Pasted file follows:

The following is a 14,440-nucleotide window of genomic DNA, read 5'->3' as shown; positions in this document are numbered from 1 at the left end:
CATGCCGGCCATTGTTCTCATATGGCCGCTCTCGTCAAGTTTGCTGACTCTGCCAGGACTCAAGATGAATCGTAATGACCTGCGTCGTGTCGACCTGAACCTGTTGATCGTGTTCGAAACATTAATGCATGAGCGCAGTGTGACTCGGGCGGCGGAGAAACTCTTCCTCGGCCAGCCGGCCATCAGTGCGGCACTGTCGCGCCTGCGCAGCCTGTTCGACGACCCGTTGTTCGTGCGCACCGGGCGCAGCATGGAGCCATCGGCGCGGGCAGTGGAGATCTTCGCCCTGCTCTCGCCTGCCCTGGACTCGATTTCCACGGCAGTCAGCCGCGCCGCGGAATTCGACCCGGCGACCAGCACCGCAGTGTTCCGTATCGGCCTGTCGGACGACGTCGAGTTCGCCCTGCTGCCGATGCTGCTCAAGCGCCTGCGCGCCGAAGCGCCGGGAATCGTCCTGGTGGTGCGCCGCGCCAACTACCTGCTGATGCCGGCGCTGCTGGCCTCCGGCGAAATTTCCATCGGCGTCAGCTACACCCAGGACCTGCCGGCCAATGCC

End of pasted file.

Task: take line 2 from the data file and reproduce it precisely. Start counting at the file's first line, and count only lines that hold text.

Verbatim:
CATGCCGGCCATTGTTCTCATATGGCCGCTCTCGTCAAGTTTGCTGACTCTGCCAGGACTCAAGATGAATCGTAATGACCTGCGTCGTGTCGACCTGAACCTGTTGATCGTGTTCGAAACATTAATGCATGAGCGCAGTGTGACTCGGGCGGCGGAGAAACTCTTCCTCGGCCAGCCGGCCATCAGTGCGGCACTGTCGCGCCTGCGCAGCCTGTTCGACGACCCGTTGTTCGTGCGCACCGGGCGCAGCATGGAGCCATCGGCGCGGGCAGTGGAGATCTTCGCCCTGCTCTCGCCTGCCCTGGACTCGATTTCCACGGCAGTCAGCCGCGCCGCGGAATTCGACCCGGCGACCAGCACCGCAGTGTTCCGTATCGGCCTGTCGGACGACGTCGAGTTCGCCCTGCTGCCGATGCTGCTCAAGCGCCTGCGCGCCGAAGCGCCGGGAATCGTCCTGGTGGTGCGCCGCGCCAACTACCTGCTGATGCCGGCGCTGCTGGCCTCCGGCGAAATTTCCATCGGCGTCAGCTACACCCAGGACCTGCCGGCCAATGCC